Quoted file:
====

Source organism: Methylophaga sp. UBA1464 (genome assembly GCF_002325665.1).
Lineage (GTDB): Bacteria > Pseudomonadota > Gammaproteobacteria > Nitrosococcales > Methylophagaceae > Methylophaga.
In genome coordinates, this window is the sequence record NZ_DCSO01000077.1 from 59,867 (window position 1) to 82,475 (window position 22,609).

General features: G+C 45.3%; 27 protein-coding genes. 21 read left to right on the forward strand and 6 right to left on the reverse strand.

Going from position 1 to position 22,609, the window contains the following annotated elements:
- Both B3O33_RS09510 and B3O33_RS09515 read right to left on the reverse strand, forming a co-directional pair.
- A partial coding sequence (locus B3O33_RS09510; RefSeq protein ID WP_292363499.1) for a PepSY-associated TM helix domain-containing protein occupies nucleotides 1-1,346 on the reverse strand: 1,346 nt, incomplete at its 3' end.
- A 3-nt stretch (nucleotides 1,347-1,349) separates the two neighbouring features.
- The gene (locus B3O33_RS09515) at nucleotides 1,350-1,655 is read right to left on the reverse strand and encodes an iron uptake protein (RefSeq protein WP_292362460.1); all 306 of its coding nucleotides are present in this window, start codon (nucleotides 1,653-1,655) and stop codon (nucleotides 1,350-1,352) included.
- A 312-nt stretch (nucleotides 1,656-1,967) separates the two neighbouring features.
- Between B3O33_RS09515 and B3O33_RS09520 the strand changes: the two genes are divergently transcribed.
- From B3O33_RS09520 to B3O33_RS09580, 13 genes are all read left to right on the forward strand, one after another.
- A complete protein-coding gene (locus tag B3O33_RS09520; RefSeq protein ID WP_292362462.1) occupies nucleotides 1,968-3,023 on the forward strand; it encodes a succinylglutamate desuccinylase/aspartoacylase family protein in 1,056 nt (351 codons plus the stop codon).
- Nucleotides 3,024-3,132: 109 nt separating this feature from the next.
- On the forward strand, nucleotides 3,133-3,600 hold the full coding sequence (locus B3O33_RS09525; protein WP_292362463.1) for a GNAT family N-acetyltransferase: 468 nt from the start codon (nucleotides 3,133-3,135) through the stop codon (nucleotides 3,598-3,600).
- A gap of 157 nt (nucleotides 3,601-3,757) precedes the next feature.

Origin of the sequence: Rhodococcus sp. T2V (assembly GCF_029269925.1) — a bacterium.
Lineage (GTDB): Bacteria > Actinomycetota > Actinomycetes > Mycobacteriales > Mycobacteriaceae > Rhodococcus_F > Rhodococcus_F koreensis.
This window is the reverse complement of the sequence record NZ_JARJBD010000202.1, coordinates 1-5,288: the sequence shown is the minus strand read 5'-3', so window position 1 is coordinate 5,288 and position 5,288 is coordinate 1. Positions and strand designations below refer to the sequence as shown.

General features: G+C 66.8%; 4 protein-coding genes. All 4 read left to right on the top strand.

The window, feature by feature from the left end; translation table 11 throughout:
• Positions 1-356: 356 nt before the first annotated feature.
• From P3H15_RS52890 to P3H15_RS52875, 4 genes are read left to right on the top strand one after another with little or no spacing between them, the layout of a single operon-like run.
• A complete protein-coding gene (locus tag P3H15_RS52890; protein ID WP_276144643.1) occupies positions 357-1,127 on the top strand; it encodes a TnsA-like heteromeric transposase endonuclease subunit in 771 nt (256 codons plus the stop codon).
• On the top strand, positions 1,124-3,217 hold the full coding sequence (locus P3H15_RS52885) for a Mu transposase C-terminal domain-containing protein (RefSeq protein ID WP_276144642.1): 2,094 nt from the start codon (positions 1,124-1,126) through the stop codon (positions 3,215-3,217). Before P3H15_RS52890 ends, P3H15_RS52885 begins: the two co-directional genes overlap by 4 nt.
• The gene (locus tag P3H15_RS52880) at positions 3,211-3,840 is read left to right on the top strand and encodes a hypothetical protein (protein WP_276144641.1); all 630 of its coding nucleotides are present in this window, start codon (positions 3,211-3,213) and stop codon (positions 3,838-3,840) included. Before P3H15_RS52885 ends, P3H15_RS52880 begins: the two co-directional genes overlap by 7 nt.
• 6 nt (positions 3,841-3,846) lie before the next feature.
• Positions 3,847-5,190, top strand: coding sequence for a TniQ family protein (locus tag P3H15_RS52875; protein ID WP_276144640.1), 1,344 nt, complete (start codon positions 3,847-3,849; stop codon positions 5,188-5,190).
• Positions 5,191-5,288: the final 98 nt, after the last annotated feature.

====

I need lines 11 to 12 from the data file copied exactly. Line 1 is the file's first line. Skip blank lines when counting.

- Between B3O33_RS09515 and B3O33_RS09520 the strand changes: the two genes are divergently transcribed.
- From B3O33_RS09520 to B3O33_RS09580, 13 genes are all read left to right on the forward strand, one after another.